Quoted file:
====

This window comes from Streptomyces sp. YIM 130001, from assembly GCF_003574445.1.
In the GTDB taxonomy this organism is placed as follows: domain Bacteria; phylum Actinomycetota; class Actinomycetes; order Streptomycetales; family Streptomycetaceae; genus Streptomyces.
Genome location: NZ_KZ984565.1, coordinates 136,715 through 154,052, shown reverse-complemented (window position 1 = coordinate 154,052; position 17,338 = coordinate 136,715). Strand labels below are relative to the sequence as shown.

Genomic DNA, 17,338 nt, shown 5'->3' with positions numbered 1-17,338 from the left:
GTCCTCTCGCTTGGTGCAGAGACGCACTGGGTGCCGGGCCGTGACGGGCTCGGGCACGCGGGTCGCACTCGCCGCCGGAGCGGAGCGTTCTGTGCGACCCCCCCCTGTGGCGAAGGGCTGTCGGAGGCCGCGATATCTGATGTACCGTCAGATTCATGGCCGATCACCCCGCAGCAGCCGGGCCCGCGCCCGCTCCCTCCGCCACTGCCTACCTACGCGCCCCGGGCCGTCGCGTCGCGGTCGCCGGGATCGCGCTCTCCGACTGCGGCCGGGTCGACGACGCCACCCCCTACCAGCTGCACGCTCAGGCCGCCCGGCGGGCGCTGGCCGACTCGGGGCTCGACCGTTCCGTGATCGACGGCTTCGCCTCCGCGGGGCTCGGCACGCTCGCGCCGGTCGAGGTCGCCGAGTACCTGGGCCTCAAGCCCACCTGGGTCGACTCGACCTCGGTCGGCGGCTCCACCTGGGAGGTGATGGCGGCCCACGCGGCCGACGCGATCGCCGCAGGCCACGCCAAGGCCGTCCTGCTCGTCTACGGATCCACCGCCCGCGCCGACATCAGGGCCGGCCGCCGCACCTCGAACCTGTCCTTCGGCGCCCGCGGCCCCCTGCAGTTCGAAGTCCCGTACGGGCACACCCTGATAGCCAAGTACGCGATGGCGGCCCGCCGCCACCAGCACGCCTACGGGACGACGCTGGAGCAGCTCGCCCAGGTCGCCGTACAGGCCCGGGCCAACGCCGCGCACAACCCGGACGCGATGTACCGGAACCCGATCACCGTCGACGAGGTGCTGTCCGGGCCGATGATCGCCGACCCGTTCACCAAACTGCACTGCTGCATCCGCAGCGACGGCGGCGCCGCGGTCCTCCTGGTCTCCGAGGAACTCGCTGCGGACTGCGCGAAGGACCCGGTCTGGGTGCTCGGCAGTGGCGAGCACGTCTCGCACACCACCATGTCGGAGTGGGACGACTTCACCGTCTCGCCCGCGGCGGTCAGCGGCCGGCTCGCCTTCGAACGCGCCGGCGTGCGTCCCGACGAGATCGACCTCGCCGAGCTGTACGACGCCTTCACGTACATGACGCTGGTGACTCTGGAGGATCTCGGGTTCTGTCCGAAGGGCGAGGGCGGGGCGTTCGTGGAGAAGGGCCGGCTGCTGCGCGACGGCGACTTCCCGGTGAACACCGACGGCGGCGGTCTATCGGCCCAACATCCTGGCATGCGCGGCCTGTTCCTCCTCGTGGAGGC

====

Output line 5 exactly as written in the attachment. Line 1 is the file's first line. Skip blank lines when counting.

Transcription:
GTCCTCTCGCTTGGTGCAGAGACGCACTGGGTGCCGGGCCGTGACGGGCTCGGGCACGCGGGTCGCACTCGCCGCCGGAGCGGAGCGTTCTGTGCGACCCCCCCCTGTGGCGAAGGGCTGTCGGAGGCCGCGATATCTGATGTACCGTCAGATTCATGGCCGATCACCCCGCAGCAGCCGGGCCCGCGCCCGCTCCCTCCGCCACTGCCTACCTACGCGCCCCGGGCCGTCGCGTCGCGGTCGCCGGGATCGCGCTCTCCGACTGCGGCCGGGTCGACGACGCCACCCCCTACCAGCTGCACGCTCAGGCCGCCCGGCGGGCGCTGGCCGACTCGGGGCTCGACCGTTCCGTGATCGACGGCTTCGCCTCCGCGGGGCTCGGCACGCTCGCGCCGGTCGAGGTCGCCGAGTACCTGGGCCTCAAGCCCACCTGGGTCGACTCGACCTCGGTCGGCGGCTCCACCTGGGAGGTGATGGCGGCCCACGCGGCCGACGCGATCGCCGCAGGCCACGCCAAGGCCGTCCTGCTCGTCTACGGATCCACCGCCCGCGCCGACATCAGGGCCGGCCGCCGCACCTCGAACCTGTCCTTCGGCGCCCGCGGCCCCCTGCAGTTCGAAGTCCCGTACGGGCACACCCTGATAGCCAAGTACGCGATGGCGGCCCGCCGCCACCAGCACGCCTACGGGACGACGCTGGAGCAGCTCGCCCAGGTCGCCGTACAGGCCCGGGCCAACGCCGCGCACAACCCGGACGCGATGTACCGGAACCCGATCACCGTCGACGAGGTGCTGTCCGGGCCGATGATCGCCGACCCGTTCACCAAACTGCACTGCTGCATCCGCAGCGACGGCGGCGCCGCGGTCCTCCTGGTCTCCGAGGAACTCGCTGCGGACTGCGCGAAGGACCCGGTCTGGGTGCTCGGCAGTGGCGAGCACGTCTCGCACACCACCATGTCGGAGTGGGACGACTTCACCGTCTCGCCCGCGGCGGTCAGCGGCCGGCTCGCCTTCGAACGCGCCGGCGTGCGTCCCGACGAGATCGACCTCGCCGAGCTGTACGACGCCTTCACGTACATGACGCTGGTGACTCTGGAGGATCTCGGGTTCTGTCCGAAGGGCGAGGGCGGGGCGTTCGTGGAGAAGGGCCGGCTGCTGCGCGACGGCGACTTCCCGGTGAACACCGACGGCGGCGGTCTATCGGCCCAACATCCTGGCATGCGCGGCCTGTTCCTCCTCGTGGAGGC